Opinion: What About Our Boys?


 
I write for both women and men. It always comes as a shock to me how so many online publications run by women write only for women. Why do we have to push things to the extreme? You don’t have to be a feminist in order to be an independent woman, with her own voice, and who loves men and who, in turn, is loved and respected by men. I take great pride in the fact that Classiq can be at all times be read by my husband, my brother, my father or father-in-law and any other male readers. Culture is universal. Let’s treat it as such. I am interested in everything men do and like, just as the men in my life are interested in everything that I do and like. I am inspired by a photograph, by a film, by a book, by a song, by an illustration, by a life’s work, without ever considering the gender of the author. I like to leave the male or female attribute out of the conversation. It is what it is. It’s about what it is, not about who makes it. Gender should not dictate one’s intake of culture.

In the latest issue of The Rake, Julianne Moore says something that channels my own thoughts and which makes me more aware than ever that we have to take special care of our sons, in our world today more than ever before. “So, in essence, I really would like to bring men into this conversation, too. I really want to avoid feeling combative. And I think people get scared and I want to make sure that, you know, that we move forward together. And it’s interesting, too, because a lot of people were asking me as a parent what I want for my daughter – I want just the same things for my son, don’t leave him out of it! Just because I’m female don’t ask me only about my female child; I care equally about my male child. I want to make sure that they both have the same opportunities and advantages and education, and I want that for all of us.”
 

 
I have an almost four-year-old boy and he is the best. He is funny. He is beautiful. He is joyful. He is very smart. He is kind. He is curious. He is loving. He is silly. He is observant. He is warm. He is personable. He is perseverent. He is strong-headed (he takes it after me). He is competitive. He is imaginative. He is quick-tempered (me again). He is forgiving. He is emotional. He wears his hair long. He feels the music and has the dance moves (he takes it after his father) (and shouts David Bowie after his dad whenever he leaves the house). He rocks.

I want the best for him, as every mother does for her child. Every night before going to bed, I ask myself: is there something I could have done better today, was it a better way I could have handled that situation? Sometimes a piece of advice (from outside the family) would help. But I feel that every article I come across, on-line and off, is about raising daughters, not sons. About how we can raise girls to be strong, self-sufficient, self-reliant, competent, feisty. The boys are left out. As Julianne says in the interview, don’t leave our boys out of the conversation! I want to raise my son with strong values, I want to raise him to be a good human being, to be confident, authentic, fearless, responsible, to treat everybody equally, to not be afraid to speak his mind, to know that he can do anything he puts his mind to, to tell his own story his own way, to be himself. I want to raise him well for his own benefit. And I am sure the whole world will benefit from that. Because, boys and girls, men and women, we are in this together, let’s work towards what’s right together.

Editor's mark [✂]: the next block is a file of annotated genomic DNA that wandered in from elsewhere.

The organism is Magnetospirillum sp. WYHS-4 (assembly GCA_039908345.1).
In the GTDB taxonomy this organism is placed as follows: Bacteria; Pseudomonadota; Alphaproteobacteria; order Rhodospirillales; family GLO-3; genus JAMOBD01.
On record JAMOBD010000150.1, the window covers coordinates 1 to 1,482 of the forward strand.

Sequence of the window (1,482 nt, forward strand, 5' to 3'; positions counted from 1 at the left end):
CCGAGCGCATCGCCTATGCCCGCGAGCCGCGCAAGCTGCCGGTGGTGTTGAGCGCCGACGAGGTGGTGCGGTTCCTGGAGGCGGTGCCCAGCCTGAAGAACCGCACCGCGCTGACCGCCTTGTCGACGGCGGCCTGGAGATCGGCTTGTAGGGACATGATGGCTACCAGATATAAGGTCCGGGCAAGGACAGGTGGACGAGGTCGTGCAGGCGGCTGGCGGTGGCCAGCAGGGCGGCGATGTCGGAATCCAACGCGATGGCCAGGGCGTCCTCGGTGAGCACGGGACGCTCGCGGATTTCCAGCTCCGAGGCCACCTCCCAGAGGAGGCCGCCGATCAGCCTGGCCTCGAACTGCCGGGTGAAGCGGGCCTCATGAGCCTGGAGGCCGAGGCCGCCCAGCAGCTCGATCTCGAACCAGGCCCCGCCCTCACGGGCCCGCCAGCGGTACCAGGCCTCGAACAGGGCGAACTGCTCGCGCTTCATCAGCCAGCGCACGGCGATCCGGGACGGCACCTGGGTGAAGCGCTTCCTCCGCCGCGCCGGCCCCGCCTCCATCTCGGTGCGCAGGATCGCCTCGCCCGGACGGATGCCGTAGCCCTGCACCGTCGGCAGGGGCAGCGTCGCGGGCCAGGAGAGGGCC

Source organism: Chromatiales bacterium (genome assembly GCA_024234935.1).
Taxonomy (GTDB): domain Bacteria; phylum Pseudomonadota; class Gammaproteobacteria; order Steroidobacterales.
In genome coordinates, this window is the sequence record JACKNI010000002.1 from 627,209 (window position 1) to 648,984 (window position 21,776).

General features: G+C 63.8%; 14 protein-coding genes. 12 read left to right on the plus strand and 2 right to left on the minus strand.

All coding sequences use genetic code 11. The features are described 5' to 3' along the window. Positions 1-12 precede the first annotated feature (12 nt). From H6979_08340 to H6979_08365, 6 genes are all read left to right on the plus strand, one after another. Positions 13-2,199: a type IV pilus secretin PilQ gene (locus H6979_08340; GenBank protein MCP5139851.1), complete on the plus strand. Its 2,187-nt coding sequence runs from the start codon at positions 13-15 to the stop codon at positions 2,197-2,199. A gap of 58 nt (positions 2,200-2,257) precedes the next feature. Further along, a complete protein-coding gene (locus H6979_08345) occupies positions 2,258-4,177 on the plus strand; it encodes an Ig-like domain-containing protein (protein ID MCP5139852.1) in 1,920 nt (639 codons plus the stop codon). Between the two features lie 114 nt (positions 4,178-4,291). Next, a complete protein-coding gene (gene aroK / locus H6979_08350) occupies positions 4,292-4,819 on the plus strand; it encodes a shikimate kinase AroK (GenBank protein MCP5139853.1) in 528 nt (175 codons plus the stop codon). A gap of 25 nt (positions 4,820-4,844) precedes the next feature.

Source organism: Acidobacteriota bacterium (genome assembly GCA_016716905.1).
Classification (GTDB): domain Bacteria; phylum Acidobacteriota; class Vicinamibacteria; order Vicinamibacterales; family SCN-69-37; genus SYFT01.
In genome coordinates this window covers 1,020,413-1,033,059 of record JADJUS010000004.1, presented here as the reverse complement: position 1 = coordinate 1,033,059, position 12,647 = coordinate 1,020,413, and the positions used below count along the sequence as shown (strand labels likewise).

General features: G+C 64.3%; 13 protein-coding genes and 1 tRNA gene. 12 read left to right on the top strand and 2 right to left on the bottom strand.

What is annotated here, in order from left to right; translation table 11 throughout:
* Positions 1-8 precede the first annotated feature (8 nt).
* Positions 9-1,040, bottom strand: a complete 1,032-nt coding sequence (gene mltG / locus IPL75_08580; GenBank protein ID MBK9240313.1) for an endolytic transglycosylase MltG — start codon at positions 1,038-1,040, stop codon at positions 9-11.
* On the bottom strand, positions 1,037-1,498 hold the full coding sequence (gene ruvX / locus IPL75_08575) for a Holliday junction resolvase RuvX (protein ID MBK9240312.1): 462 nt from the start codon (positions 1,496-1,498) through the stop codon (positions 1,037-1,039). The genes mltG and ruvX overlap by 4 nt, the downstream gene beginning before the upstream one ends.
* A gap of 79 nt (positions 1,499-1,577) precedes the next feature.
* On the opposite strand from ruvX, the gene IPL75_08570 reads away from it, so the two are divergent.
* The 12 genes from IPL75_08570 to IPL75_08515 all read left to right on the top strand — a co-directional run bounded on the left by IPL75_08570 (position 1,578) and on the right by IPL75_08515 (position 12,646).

Please, let’s stop stigmatising men. Yes, there are many with bad character (just as there are women), but there are so many more incredible men. I am fortunate to be surrounded by so many fantastic men. And I know I am not the only one. Let’s see beyond the derogatory and general comments made about men these days. Women can battle sexism, condescension and hostility without shutting men out of their lives. Let’s not discriminate our sons for the sake of our daughters. And, please, do we really need gender specific books for children? That’s one of the most terrifying things I have come across lately. That, and the fact that for a while now I have had trouble buying my son trousers that are not slim fit. Where is all this going?

Now let me tell you one more thing why we must pay extra attention to our sons. In my own experience, throughout my life since as long as I can remember, the boys have so much more often had more emotional problems than girls, they have struggled more to give voice to their concerns, to their feelings, to their ideas than girls, they have been more sensitive and conflicted than girls, they have needed more guidance, encouragement and affection than girls. It’s something I have again recently noticed at my child’s kindergarten. So, yes, I want to make sure that my son has a strong sense of self-worth. I don’t want him to be pushed around by girls and later by women. I want him to respect girls and women just as much as I want them to respect him. Period. No gender is worthier or in more need of attention, support and love than the other. We, as parents of either boys or girls, must encourage and voice this belief. Boys are just as complicated as girls. It’s about time we brought them back into discussion. We are better together.
 

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